Dementia Artefacts


Mom lives in the present and is happy and contented on the whole. I think she lives fully in the present moment, with no worries of the future and no grudges of the past. She remembers little of her past anyway and not remembering doesn’t bother her.

Some others with dementia may suffer from memory tricks where the past is bright and clear, and the present foggy and confused. Such persons seem to be living in the past. They may talk about long dead persons as though they were still alive, and want to “go home” to another home which no longer exists. They are restless and disoriented.

To address disorientation, sometimes caregivers put out artefacts to trigger memories, conversation or even just to provide a familiar welcoming setting. Replicas of homes and items are recreated or purchased and displayed with fanfare. Personally I don’t think it works that well, because no recreation hits the mark for everyone, since everyone has a different past! National Museums Liverpool must be commended for curating items that suits a persons particular past, into a memory stimulating suitcase full of selected items. Do look them up.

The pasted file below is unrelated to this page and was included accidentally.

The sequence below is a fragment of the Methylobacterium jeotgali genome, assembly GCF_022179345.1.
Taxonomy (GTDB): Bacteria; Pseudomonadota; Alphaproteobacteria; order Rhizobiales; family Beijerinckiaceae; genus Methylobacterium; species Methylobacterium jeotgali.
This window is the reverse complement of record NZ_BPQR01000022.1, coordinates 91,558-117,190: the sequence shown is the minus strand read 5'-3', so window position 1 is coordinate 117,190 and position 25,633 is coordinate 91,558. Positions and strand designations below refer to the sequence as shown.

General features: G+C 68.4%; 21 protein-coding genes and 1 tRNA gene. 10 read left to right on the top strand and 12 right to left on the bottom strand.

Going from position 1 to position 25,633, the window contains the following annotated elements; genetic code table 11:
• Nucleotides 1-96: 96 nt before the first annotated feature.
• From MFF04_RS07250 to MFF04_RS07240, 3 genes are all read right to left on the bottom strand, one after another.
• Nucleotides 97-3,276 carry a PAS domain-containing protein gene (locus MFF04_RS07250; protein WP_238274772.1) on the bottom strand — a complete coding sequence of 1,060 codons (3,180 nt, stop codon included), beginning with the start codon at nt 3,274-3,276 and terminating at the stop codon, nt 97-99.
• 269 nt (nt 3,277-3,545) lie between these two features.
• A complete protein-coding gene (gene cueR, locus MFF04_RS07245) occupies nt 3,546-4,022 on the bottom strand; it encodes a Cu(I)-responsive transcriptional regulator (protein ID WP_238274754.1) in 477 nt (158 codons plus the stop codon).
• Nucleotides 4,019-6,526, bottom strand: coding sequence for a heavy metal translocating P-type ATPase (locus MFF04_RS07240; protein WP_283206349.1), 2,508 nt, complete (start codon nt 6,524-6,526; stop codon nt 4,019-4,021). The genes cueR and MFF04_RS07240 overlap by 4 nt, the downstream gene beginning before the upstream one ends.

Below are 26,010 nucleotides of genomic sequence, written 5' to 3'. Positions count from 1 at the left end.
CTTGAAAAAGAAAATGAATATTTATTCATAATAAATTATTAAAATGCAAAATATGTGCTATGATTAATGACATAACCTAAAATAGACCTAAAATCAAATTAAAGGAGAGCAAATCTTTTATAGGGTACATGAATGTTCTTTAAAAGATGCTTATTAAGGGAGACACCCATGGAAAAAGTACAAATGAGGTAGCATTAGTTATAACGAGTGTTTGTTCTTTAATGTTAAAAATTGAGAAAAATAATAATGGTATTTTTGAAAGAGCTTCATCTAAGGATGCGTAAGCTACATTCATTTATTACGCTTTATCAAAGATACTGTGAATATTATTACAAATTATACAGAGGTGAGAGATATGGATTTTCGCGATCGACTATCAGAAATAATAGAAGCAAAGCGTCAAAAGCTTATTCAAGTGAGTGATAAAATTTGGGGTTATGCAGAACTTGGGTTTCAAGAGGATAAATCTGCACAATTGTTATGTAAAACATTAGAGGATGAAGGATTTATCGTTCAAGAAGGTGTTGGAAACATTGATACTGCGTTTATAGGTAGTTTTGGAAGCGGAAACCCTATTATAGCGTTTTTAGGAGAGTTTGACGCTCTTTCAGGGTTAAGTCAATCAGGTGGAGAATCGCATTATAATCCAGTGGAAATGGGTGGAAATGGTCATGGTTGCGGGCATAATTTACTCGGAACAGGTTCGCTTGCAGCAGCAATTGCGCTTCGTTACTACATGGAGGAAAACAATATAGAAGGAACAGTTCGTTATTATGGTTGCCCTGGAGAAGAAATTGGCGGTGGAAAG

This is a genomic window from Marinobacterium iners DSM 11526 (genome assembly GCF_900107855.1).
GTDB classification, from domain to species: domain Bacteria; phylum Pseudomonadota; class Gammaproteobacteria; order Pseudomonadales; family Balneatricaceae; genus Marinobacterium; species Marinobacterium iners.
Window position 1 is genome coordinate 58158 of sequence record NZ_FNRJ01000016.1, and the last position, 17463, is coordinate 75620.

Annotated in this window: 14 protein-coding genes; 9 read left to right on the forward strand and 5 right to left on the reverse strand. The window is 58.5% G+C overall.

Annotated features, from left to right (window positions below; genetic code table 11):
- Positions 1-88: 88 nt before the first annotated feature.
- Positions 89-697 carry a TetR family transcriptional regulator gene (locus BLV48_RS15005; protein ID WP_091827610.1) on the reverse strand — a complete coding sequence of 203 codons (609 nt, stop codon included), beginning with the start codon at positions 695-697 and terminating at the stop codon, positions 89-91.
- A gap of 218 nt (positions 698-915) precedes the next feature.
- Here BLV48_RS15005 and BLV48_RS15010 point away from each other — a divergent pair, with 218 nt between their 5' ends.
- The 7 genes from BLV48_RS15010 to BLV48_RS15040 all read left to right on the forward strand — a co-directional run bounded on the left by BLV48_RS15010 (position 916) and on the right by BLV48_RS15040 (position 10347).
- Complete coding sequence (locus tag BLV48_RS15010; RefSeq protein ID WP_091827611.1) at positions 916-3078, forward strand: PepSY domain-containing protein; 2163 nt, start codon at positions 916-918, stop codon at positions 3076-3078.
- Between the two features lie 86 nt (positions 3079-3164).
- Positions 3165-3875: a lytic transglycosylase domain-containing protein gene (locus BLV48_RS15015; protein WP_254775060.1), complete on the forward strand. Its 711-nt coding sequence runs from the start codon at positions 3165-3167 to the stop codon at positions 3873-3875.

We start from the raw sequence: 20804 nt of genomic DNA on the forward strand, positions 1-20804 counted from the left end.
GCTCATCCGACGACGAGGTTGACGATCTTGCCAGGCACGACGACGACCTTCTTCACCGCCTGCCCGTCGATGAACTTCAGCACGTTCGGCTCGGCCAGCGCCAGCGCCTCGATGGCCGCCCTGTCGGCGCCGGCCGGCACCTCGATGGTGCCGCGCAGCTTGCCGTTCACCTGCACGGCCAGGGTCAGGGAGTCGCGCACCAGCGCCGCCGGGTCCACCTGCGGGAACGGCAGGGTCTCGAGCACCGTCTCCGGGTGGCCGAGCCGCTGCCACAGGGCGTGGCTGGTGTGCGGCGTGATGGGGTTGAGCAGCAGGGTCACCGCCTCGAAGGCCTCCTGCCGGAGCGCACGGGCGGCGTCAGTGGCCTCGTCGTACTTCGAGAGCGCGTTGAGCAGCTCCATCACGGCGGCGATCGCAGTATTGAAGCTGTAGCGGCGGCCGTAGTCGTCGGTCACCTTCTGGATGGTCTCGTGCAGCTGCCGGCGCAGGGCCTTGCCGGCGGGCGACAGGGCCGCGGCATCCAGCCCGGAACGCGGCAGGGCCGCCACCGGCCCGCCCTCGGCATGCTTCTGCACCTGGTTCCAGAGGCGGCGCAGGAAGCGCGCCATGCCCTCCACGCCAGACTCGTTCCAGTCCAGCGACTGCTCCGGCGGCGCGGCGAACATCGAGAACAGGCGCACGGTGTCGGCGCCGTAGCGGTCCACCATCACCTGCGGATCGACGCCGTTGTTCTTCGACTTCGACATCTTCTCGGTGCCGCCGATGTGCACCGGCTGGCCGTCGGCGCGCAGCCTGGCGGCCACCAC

Here I’ve cobbled together some examples of dementia care scenes in Singapore:

Cupboard of Items
Bigger than a suitcase, and it doesn’t need to fit into a scene. A useful way to introduce lots of artefacts in a small space.
Rustic Scene 1
Though not everyone with dementia grew up in such surroundings, this is still a very peaceful scene.
Rustic Scene 2
Hope the monkey doesn’t disturb anyone!
Home Setting
What a home might have looked like in the 1960s give or take 15 years. Mom would feel distressed in a place like this, because she would think she was a guest, and know that this is not her home.
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16 thoughts on “Dementia Artefacts”

  1. I’m a caregiver too. My client remembers only her past, and her 4 senses are gone. Not only that but she’s blind. But she can hear if you turn the t.v up full blast. I try to use music as a distraction. Sometimes that would help.

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  2. I hadn’t heard about the Liverpool Museum’s project. It was an interesting article. These things don’t work for everyone and I think it depends on what stage they are at. I remember taking Dad to a local museum thinking he’d be interested in seeing things he’d remember from growing up on a farm. It didn’t do anything for him. Taking him to a farm and letting him in amongst the cows was much more succcessful!

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  3. This is beautiful – thanks for sharing it! I’d like to add your blog to my “Blogroll for Caregivers” over at my website “Life on the Road Less Traveled” if that’s okay with you. I think others would appreciate this idea.

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